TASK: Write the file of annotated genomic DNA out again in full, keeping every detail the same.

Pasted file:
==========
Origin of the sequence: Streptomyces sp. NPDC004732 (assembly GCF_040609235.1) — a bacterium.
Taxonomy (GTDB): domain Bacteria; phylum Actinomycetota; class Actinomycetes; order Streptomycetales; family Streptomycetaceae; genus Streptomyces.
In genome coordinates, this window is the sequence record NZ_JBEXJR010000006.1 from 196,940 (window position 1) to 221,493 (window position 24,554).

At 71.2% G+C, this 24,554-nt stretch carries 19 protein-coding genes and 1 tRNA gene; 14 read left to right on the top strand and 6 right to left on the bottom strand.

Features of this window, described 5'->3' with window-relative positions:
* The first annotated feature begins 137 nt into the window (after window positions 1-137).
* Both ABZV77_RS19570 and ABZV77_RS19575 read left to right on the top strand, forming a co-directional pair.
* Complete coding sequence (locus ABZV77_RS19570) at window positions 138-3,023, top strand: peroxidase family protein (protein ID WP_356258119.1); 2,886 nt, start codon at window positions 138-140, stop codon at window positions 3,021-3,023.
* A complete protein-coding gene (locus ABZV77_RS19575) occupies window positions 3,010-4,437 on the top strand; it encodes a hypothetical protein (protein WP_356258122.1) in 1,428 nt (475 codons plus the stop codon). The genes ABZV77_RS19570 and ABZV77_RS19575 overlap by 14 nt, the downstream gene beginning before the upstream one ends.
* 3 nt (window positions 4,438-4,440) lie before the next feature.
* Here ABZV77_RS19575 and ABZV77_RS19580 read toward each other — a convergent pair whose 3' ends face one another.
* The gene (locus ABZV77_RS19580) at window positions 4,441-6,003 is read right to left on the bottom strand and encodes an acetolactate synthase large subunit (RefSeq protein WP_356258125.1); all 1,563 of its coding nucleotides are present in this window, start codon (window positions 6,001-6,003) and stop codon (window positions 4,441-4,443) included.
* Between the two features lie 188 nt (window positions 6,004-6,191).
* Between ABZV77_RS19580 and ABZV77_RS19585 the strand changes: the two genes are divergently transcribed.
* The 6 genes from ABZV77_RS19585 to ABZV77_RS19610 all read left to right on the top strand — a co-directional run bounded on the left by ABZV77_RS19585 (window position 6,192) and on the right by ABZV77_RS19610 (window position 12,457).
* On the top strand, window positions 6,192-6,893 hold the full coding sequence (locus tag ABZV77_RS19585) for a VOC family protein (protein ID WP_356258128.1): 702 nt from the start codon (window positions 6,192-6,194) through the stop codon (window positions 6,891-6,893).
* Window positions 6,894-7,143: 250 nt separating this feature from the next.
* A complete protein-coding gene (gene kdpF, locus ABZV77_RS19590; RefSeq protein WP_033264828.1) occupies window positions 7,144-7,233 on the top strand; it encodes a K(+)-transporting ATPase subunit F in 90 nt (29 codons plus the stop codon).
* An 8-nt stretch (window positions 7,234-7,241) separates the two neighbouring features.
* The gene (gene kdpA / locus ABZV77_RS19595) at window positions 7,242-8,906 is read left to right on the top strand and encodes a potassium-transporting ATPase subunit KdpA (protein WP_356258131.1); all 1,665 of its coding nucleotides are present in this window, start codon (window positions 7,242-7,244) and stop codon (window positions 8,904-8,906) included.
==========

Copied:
Origin of the sequence: Streptomyces sp. NPDC004732 (assembly GCF_040609235.1) — a bacterium.
Taxonomy (GTDB): domain Bacteria; phylum Actinomycetota; class Actinomycetes; order Streptomycetales; family Streptomycetaceae; genus Streptomyces.
In genome coordinates, this window is the sequence record NZ_JBEXJR010000006.1 from 196,940 (window position 1) to 221,493 (window position 24,554).

At 71.2% G+C, this 24,554-nt stretch carries 19 protein-coding genes and 1 tRNA gene; 14 read left to right on the top strand and 6 right to left on the bottom strand.

Features of this window, described 5'->3' with window-relative positions:
* The first annotated feature begins 137 nt into the window (after window positions 1-137).
* Both ABZV77_RS19570 and ABZV77_RS19575 read left to right on the top strand, forming a co-directional pair.
* Complete coding sequence (locus ABZV77_RS19570) at window positions 138-3,023, top strand: peroxidase family protein (protein ID WP_356258119.1); 2,886 nt, start codon at window positions 138-140, stop codon at window positions 3,021-3,023.
* A complete protein-coding gene (locus ABZV77_RS19575) occupies window positions 3,010-4,437 on the top strand; it encodes a hypothetical protein (protein WP_356258122.1) in 1,428 nt (475 codons plus the stop codon). The genes ABZV77_RS19570 and ABZV77_RS19575 overlap by 14 nt, the downstream gene beginning before the upstream one ends.
* 3 nt (window positions 4,438-4,440) lie before the next feature.
* Here ABZV77_RS19575 and ABZV77_RS19580 read toward each other — a convergent pair whose 3' ends face one another.
* The gene (locus ABZV77_RS19580) at window positions 4,441-6,003 is read right to left on the bottom strand and encodes an acetolactate synthase large subunit (RefSeq protein WP_356258125.1); all 1,563 of its coding nucleotides are present in this window, start codon (window positions 6,001-6,003) and stop codon (window positions 4,441-4,443) included.
* Between the two features lie 188 nt (window positions 6,004-6,191).
* Between ABZV77_RS19580 and ABZV77_RS19585 the strand changes: the two genes are divergently transcribed.
* The 6 genes from ABZV77_RS19585 to ABZV77_RS19610 all read left to right on the top strand — a co-directional run bounded on the left by ABZV77_RS19585 (window position 6,192) and on the right by ABZV77_RS19610 (window position 12,457).
* On the top strand, window positions 6,192-6,893 hold the full coding sequence (locus tag ABZV77_RS19585) for a VOC family protein (protein ID WP_356258128.1): 702 nt from the start codon (window positions 6,192-6,194) through the stop codon (window positions 6,891-6,893).
* Window positions 6,894-7,143: 250 nt separating this feature from the next.
* A complete protein-coding gene (gene kdpF, locus ABZV77_RS19590; RefSeq protein WP_033264828.1) occupies window positions 7,144-7,233 on the top strand; it encodes a K(+)-transporting ATPase subunit F in 90 nt (29 codons plus the stop codon).
* An 8-nt stretch (window positions 7,234-7,241) separates the two neighbouring features.
* The gene (gene kdpA / locus ABZV77_RS19595) at window positions 7,242-8,906 is read left to right on the top strand and encodes a potassium-transporting ATPase subunit KdpA (protein WP_356258131.1); all 1,665 of its coding nucleotides are present in this window, start codon (window positions 7,242-7,244) and stop codon (window positions 8,904-8,906) included.